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Politics & Government

Ahead Of National Conventions, A Look At What Attracts Area Voters To Certain Candidates

Kelly DeLay

The Republican National Convention in Cleveland is still two weeks away, but local citizens are already preparing for it.

Patrick Young is an organizer with Fight Back Pittsburgh — a grassroots organization associated with the United Steelworkers. They are planning to travel to Cleveland in protest of Donald Trump, the Republicans presumptive presidential nominee.

Young said his major concern is that Trump is openly racist.

The idea of putting someone like that within an arm's reach of the nuclear codes is absolutely terrifying to me. - Patrick Young, organizer with Fight Back Pittsburgh

  “He’s a very volatile person,” Young said. “The idea of putting someone like that within an arm’s reach of the nuclear codes is absolutely terrifying to me.”

Fight Back Pittsburgh will be participating in several marches throughout the week of the convention. National groups have organized the marches, but Young said his group would be making the trip regardless.

“If people in Cleveland weren’t mobilizing, we’d be going anyway,” Young said. “But there are lots and lots of organizations that have put out calls for all of these marches.”

Still, Trump appeals to many in the region, sometimes finding allies outside of the conservative base.

Lou Mavrakis, mayor of Monessen, Pennsylvania, invited Trump to speak in his town despite being a lifelong democrat. While making it clear is not currently supporting Trump, the mayor said the candidate impressed him.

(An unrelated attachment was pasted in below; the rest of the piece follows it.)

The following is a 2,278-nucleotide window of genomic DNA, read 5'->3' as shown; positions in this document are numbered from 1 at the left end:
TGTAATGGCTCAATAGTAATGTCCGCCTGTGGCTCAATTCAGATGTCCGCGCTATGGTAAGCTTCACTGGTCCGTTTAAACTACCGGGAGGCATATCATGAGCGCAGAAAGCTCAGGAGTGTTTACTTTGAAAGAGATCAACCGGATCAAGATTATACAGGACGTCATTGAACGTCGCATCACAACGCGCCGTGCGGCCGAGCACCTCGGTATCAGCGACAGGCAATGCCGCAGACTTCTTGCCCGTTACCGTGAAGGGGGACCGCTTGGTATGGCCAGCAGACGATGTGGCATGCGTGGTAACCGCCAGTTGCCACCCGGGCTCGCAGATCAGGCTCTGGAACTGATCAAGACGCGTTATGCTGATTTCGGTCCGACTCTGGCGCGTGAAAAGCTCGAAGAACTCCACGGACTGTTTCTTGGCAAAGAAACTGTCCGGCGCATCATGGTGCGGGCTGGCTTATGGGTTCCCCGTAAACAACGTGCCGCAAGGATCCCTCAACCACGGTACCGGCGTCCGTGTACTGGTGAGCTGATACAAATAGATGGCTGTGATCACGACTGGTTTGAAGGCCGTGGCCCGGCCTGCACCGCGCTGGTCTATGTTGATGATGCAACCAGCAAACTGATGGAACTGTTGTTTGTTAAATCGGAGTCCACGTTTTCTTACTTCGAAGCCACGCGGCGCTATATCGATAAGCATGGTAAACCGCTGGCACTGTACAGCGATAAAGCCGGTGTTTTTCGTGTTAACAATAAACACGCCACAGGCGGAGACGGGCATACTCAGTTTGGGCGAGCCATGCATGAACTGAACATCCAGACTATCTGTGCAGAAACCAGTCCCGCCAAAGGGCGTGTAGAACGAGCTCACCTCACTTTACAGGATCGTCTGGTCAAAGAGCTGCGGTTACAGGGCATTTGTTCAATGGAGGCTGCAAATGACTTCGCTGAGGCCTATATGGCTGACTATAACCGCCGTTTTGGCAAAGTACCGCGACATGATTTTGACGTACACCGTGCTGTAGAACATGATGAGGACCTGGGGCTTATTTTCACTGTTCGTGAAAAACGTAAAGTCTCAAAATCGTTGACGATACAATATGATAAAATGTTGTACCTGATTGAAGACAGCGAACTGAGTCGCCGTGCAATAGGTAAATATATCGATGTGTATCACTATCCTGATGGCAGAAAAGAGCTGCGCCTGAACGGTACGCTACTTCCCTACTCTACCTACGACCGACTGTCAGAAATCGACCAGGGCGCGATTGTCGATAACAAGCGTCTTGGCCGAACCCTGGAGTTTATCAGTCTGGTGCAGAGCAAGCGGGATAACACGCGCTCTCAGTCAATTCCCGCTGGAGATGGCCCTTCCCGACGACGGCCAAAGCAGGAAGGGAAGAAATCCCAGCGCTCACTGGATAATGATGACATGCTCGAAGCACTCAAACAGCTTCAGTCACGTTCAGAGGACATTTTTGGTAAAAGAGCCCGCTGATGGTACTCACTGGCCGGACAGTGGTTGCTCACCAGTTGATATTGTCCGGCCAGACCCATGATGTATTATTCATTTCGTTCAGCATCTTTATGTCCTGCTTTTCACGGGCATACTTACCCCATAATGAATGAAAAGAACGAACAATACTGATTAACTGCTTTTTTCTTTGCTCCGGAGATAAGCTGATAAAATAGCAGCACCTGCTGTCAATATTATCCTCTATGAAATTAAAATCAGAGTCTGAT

Mavrakis acknowledged that Trump’s desire to bring back the steel industry is quixotic, but a better message than Obama and Clinton, who haven’t even spoken to the people of Monessen.

“I’ve gone through so many elections,” Mavrakis said. “I’ve gone through so many false promises. They all lie, and they never do produce. At least he came here, and he’s saying things that people want to hear. That gives them some hope.”

Those who welcome Trump with open arms are another reason Young is headed to Cleveland with Fight Back Pittsburgh.

“I’m not just concerned about Donald Trump,” Young said. “I’m concerned with the thousands of people who are eating what he’s saying and buying into his racist, hateful message.”

Young has demonstrated at previous Republican National Conventions in 2004 and 2008. He said the convention presents an opportunity to mobilize people around important issues.

“I think this is an opportunity for people to get excited about getting involved in the political process,” Young said.

Mavrakis said he won’t be traveling to either convention. He’s staying put.

“I want somebody to come in here and do something with the community I represent,” Mavrakis said. “I don’t care whether you’re Republican, Democrat, Independent or whatever you are. I’m only interested in my community.”

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